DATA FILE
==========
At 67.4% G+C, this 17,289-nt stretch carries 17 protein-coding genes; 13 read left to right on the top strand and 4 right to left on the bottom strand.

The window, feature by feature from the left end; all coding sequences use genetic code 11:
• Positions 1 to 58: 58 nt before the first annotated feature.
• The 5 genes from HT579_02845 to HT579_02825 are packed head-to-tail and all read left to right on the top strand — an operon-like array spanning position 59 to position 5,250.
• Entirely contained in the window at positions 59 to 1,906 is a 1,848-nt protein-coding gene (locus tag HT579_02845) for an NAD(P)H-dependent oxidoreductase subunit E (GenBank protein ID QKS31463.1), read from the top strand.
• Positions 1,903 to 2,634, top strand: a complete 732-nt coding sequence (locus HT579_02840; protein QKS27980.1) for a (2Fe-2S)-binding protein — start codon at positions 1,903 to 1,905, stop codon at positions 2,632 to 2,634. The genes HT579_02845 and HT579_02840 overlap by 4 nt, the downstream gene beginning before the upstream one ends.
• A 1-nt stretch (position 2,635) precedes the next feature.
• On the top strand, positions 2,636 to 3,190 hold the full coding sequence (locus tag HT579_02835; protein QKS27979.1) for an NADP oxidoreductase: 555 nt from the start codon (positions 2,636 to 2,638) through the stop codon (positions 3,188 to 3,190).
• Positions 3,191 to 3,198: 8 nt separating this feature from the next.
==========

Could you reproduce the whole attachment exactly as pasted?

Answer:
At 67.4% G+C, this 17,289-nt stretch carries 17 protein-coding genes; 13 read left to right on the top strand and 4 right to left on the bottom strand.

The window, feature by feature from the left end; all coding sequences use genetic code 11:
• Positions 1 to 58: 58 nt before the first annotated feature.
• The 5 genes from HT579_02845 to HT579_02825 are packed head-to-tail and all read left to right on the top strand — an operon-like array spanning position 59 to position 5,250.
• Entirely contained in the window at positions 59 to 1,906 is a 1,848-nt protein-coding gene (locus tag HT579_02845) for an NAD(P)H-dependent oxidoreductase subunit E (GenBank protein ID QKS31463.1), read from the top strand.
• Positions 1,903 to 2,634, top strand: a complete 732-nt coding sequence (locus HT579_02840; protein QKS27980.1) for a (2Fe-2S)-binding protein — start codon at positions 1,903 to 1,905, stop codon at positions 2,632 to 2,634. The genes HT579_02845 and HT579_02840 overlap by 4 nt, the downstream gene beginning before the upstream one ends.
• A 1-nt stretch (position 2,635) precedes the next feature.
• On the top strand, positions 2,636 to 3,190 hold the full coding sequence (locus tag HT579_02835; protein QKS27979.1) for an NADP oxidoreductase: 555 nt from the start codon (positions 2,636 to 2,638) through the stop codon (positions 3,188 to 3,190).
• Positions 3,191 to 3,198: 8 nt separating this feature from the next.